17 bodies found in Libyan mass graves

Published November 8, 2020
Seventeen bodies have been unearthed in newly found mass graves in western Libya’s Tarhuna region, taking the total exhumed in recent months to 112, the missing persons authority said on Saturday. — Reuters/File
Seventeen bodies have been unearthed in newly found mass graves in western Libya’s Tarhuna region, taking the total exhumed in recent months to 112, the missing persons authority said on Saturday. — Reuters/File

TARHUNA: Seventeen bodies have been unearthed in newly found mass graves in western Libya’s Tarhuna region, taking the total exhumed in recent months to 112, the missing persons authority said on Saturday.

Lotfi Tawfiq, who heads a committee tasked by the UN-recognised Government of National Accord to search for missing people, said five new mass graves containing 17 bodies had been discovered since Thursday.

The graves are located in Tarhuna, from where eastern strongman Khalifa Haftar’s forces launched an aborted assault last year on the capital Tripoli, seat of the GNA.

The area, some 80 kilometres southeast of Tripoli, served as the main staging point for Haftar’s failed offensive.

The presence of mass graves in Tarhuna was first reported after the withdrawal of Haftar’s forces from western Libya in June.

Libya’s GNA Interior Minister Fathi Bashagha said the graves represented “atrocious acts” that cannot go “unpunished”.

Bashagha said one of the bodies exhumed was Mabrouk Khalaf, a general and former director of information.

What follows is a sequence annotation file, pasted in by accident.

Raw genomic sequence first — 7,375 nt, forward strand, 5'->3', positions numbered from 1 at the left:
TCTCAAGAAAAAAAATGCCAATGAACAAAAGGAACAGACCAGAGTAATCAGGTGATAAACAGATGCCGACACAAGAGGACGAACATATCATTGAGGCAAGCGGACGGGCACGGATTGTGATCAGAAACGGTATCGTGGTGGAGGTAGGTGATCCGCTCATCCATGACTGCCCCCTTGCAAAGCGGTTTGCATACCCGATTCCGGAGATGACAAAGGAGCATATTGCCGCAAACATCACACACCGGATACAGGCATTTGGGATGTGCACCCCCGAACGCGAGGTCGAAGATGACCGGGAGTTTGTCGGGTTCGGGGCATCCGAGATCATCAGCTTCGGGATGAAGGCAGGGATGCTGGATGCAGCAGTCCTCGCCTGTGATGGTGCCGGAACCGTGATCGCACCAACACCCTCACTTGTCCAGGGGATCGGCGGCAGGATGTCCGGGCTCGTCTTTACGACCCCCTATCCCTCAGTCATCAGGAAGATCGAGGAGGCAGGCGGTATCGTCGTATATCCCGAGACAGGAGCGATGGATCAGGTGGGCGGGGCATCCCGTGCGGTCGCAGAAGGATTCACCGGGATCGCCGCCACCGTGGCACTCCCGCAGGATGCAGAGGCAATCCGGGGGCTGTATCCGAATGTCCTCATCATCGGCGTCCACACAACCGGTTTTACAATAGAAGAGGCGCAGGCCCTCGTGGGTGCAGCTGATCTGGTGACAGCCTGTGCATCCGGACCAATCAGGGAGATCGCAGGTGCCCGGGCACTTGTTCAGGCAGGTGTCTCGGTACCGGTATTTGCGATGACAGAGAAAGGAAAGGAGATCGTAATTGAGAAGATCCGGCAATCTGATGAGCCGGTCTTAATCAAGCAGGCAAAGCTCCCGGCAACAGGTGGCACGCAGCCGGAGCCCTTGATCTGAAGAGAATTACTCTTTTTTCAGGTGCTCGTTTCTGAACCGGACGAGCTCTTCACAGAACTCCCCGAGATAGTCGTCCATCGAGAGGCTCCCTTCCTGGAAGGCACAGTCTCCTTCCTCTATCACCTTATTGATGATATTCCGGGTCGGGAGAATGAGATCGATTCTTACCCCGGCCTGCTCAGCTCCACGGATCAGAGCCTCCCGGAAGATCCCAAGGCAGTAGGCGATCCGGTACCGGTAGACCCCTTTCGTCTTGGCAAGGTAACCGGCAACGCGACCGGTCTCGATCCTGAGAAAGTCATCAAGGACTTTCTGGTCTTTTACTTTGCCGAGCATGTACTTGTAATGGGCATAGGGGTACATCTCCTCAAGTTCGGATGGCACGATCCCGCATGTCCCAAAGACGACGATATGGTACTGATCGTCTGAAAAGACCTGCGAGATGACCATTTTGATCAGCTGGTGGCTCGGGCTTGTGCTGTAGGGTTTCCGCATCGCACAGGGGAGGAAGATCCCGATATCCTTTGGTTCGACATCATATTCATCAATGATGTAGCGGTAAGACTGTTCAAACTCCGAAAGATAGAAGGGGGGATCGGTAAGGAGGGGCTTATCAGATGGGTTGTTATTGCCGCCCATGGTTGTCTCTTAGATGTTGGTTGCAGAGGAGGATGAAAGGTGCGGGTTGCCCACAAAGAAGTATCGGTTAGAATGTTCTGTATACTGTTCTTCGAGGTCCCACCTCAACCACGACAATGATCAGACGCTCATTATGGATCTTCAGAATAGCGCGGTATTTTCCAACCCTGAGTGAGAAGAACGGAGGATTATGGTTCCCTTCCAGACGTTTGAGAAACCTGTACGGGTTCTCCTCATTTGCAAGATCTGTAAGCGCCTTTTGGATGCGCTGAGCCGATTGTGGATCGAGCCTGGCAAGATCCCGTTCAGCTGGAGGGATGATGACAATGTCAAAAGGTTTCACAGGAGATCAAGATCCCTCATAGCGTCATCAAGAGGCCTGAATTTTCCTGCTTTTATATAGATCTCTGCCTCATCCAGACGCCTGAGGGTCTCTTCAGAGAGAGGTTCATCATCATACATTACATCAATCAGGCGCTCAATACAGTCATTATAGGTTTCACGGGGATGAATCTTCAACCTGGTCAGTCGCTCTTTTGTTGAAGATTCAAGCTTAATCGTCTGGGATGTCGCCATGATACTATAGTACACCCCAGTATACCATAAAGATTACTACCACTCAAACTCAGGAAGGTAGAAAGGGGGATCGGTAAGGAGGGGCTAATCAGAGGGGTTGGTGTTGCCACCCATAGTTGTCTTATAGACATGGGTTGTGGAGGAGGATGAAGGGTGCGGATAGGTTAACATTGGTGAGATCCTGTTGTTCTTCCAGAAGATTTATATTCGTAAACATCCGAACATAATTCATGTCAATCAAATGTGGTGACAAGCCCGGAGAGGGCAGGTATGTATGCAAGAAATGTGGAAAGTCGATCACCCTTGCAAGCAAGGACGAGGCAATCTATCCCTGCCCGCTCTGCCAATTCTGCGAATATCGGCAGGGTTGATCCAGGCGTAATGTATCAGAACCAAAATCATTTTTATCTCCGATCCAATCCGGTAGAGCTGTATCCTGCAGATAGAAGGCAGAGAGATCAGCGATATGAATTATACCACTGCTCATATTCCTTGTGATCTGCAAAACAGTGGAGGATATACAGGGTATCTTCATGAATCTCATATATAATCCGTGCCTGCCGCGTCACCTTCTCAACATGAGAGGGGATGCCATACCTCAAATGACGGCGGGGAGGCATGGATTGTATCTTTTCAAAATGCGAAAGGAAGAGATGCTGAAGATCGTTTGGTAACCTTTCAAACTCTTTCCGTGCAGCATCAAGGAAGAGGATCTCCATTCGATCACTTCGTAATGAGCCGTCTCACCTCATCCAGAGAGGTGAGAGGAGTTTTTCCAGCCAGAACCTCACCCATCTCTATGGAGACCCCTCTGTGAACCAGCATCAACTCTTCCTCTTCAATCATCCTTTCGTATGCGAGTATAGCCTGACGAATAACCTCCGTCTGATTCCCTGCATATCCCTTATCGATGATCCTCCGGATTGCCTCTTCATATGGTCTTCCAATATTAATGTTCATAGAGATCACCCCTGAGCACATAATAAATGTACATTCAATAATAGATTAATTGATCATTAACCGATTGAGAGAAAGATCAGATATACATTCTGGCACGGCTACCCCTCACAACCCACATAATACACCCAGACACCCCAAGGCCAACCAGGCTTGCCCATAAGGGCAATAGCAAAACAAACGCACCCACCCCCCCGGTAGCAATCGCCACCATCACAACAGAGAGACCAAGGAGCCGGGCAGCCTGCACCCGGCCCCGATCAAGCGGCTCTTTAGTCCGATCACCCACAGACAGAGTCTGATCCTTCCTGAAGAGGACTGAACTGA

The graves found this week are the latest in a string of grim discoveries in Tarhuna, and excavations continue.

Libya, with Africa’s largest proven crude oil reserves, has been wracked by conflict for nearly a decade, since the overthrow and killing of dictator Muamer Qadhafi in a Nato-backed uprising in 2011.

However, Libya’s oil production surged past 1 million barrels a day, national petroleum officials said on Saturday, marking an important milestone months after its civil war almost choked the country's energy production.

It has since been dominated by armed groups and divided between two administrations that have long been bitterly-opposed: the GNA in Tripoli and a rival administration in the east backed by Haftar.

But the warring factions signed a “permanent ceasefire” last month after UN-sponsored talks in Geneva.

After the deal, Human Rights Watch (HRW) said it welcomed the move to peace, but warned that the agreement failed to provide “a clear commitment and a pathway to accountability for the serious crimes and other abuses perpetuated”.

Published in Dawn, November 8th, 2020

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